Christmas Carols, Ancient And Modern

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pewterers, and painters, maintained their play of " The Three Kings of Coleyn," as appears by an order of their Society, dated Sept. 1st, 1536. In an old book of this company, is the following entry, dated 5th March 1598, relating to the players' apparel.
" Bye beards to the kynges three, and for the messonger one with theyr head hayres.
" Item, three cappes, and thre septers, and thre crownes.
" Item, one sterre and twey crownes.
" Item, box with our ordenarie and oure playe book."
About the beginning of James the First, these plays were suppressed in all towns of the kingdom.*
In an inventory of ornaments belonging to the church of Holbech, in Lincolnshire, in 1548, ap­pears, " Item, for the coats of the iii kyngs of Coloyne, vs. mid." evidently intended for some mystery or procession.-j- Some of the earliest printed books were appropriated to their history, so popular does it appear to have been. Dibdin J says that an edition was printed in his best manner by GuldenschaifF, in 1477 ; and W. de Worde, in 1521, also printed one. There are numerous ma­nuscripts on the subject; amongst others, Harl. MS. 2407-13, containing an antient song on the Three Kings of Cologne, wherein the whole story is resolved into alchemy !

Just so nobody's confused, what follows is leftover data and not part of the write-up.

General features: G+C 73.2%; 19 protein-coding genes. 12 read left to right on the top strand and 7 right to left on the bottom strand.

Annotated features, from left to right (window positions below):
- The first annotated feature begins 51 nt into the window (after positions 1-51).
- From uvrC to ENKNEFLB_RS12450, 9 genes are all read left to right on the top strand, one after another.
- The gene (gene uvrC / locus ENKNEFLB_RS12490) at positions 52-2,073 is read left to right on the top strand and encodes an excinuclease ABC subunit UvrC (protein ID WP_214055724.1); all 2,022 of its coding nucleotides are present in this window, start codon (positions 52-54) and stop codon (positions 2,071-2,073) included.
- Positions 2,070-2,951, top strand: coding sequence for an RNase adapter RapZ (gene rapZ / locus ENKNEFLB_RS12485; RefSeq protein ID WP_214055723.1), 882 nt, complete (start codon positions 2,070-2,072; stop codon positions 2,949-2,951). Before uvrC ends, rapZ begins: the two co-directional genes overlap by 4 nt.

Twelfth-day is now considered the close of Christmas, after which people go back to their accustomed labours, treasuring up the recollection of past enjoyments, and looking forward to a repeti­tion of them on the return of the season. But in
* Brand's History of Newcastle, ii. 372. n. f Warton's Hist, of Poetry, iii. 11. n. X Biographical Tour, vol. i. p. 177.

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